c.speedPITCH = speed * SBGC_SPEED_SCALE;
    angle+= speed * SBGC_CMD_DELAY / 1000.0f; // degree/sec -> degree/ms
    c.anglePITCH = SBGC_DEGREE_TO_ANGLE(angle);
    SBGC_sendCommand(SBGC_CMD_CONTROL, &c, sizeof(c));
    delay(SBGC_CMD_DELAY);
    }
    // de-acceleration phase
    while(angle < 40.0f && speed > 0.0f) {
    speed-= 0.5f;
    c.speedPITCH = speed * SBGC_SPEED_SCALE;
    angle+= speed * SBGC_CMD_DELAY / 1000.0f;
    c.anglePITCH = SBGC_DEGREE_TO_ANGLE(angle);
    SBGC_sendCommand(SBGC_CMD_CONTROL, &c, sizeof(c));
    delay(SBGC_CMD_DELAY);
    }
  • the behavioral difference that I see when using MODE_SPEED_ANGLE (which is not described in the API documentation or code) is that the cmd_control needs to be sent at a fixed frame rate in order to take full control of the gimbal position.

    whereas using MODE_ANGLE you can send a single command with angle and speed and the internal logic will be used to send all necessary frames to position the gimbal to the desired angle.
  • Yes, but then you can not control the acceleration, and it might try to move too fast to the desired position.

    Though, now I think there is also acceleration control, should look again to the Serial API, lately I have been using SBUS.

    But your problem is I think that it tries to accelerate faster than possible and that causes problems. Ramp up the speed, or limit acceleration.
  • before implementing a strategy to employ MODE_SPEED_ANGLE frame-strategy, I wanted to rule out a suspicion about motor current draw.

    I currently use 2 x 12v4500mAh li-ion (CCTV) batteries in parallel creating 12v9000mAh (not sure what the discharge rate is...)

    for a test I increased the yaw power from 200 to 230 and it seems to have reduced the excitation at extreme angles and generally improved stabilization.

    I am a bit concerned as the motor was already getting warm @ 200
    but I will need to do further testing

    are these power values or battery current uncommon?
  • Do not worry about the current. Almost any RC battery can provide enough current for gimbal and the ones you mention certainly can.

    Typical gimbal will use around 1 A, maybe up to 2 A and they will use constantly the same current. Encoder gimbals are a bit different.
  • right, but as I mentioned this is a time-lapse rig, which also powers a stepper motor for linear motion , arduino and small touch screen.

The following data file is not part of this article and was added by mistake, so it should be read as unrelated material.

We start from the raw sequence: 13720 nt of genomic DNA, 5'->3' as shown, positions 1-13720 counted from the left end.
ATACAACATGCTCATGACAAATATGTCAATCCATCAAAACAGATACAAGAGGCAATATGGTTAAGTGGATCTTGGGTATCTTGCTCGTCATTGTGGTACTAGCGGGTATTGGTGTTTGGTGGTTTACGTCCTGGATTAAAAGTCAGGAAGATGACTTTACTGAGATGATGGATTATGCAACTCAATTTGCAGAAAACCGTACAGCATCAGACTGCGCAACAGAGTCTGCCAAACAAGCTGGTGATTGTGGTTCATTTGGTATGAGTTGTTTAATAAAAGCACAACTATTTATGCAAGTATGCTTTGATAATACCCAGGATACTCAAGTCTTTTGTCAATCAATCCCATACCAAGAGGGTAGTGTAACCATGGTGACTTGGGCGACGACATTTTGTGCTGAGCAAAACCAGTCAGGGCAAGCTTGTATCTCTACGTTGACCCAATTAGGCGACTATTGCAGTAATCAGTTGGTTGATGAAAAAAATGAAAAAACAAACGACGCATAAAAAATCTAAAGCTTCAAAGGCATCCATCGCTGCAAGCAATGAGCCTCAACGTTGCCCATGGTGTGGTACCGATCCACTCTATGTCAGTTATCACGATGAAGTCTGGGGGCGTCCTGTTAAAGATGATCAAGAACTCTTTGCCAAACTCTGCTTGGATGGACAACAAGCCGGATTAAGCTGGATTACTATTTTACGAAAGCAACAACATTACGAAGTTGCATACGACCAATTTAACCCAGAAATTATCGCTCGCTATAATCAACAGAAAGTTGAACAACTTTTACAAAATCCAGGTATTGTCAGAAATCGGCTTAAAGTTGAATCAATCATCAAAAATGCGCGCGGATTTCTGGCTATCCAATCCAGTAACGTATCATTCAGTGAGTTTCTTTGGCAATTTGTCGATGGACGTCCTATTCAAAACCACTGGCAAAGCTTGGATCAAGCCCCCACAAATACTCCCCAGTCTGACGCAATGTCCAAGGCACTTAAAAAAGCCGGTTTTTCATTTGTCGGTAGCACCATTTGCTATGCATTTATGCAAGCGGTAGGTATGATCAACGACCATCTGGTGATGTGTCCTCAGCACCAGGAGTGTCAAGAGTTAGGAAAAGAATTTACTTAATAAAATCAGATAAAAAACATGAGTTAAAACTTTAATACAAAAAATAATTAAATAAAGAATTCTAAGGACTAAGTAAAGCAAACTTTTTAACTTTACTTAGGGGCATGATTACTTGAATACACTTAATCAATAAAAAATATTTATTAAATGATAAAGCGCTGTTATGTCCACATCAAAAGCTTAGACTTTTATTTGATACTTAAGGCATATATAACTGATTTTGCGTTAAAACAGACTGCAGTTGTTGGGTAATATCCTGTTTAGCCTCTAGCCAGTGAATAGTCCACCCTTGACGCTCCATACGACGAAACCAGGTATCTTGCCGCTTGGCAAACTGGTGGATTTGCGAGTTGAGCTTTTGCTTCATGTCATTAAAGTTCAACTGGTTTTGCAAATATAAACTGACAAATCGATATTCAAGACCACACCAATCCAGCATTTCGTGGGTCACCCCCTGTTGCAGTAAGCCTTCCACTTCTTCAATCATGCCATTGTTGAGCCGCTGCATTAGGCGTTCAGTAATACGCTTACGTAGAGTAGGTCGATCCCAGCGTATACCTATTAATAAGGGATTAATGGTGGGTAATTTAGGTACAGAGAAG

-arduino+screen: 5v@.5A
    -stepper: 12v@.8A
    -gimbal: 12v@1-2A

    I was thinking if the discharge rate of the battery(s) are not good enough (as they are not RC batteries)
    that the decrease in available current may cause stability issue for the gimbal?

    the reason I am thinking this is because the instability appears to be inconsistent, as different angles at different times.

    when it is stable it is strong and firmly in place, when it is unstable it seems to be at a pivital point that it cannot *hold*

    maybe I will shoot a video to share to see if that helps identify any oversights.
  • I think I found a flaw (unsure if its in my logic or BGC)
    my timelapse logic allows you to move the gimbal to a start-point, then to and end-point.
    I retrieve angles from the controller at both points.
    when performing the timelapse I interpolate (tween) angle values from start to end angles over a period of time. as such the interpolated values are likely to be fractions of angles at a resolution that the controller may or may not be able to reach/hold.

    I am adjusting my logic to capture degrees as ((int16_t)((float)(Angle) / (1.0f / 0.02197265625f))), then calculate the gimbal angle to send using ((int16_t)((float)(Degree) * (1.0f / 0.02197265625f)))
    which forces the interpolated values into a specific degree that the gimbal is expecting/able to reach/hold.

    quick test indicate that the movement is less granular, but more reliable...

    off to test more...
  • it seems like this was the cause of the issue,
    I will be performing several more tests to confirm.

    thanks for your feedback and ideas Garug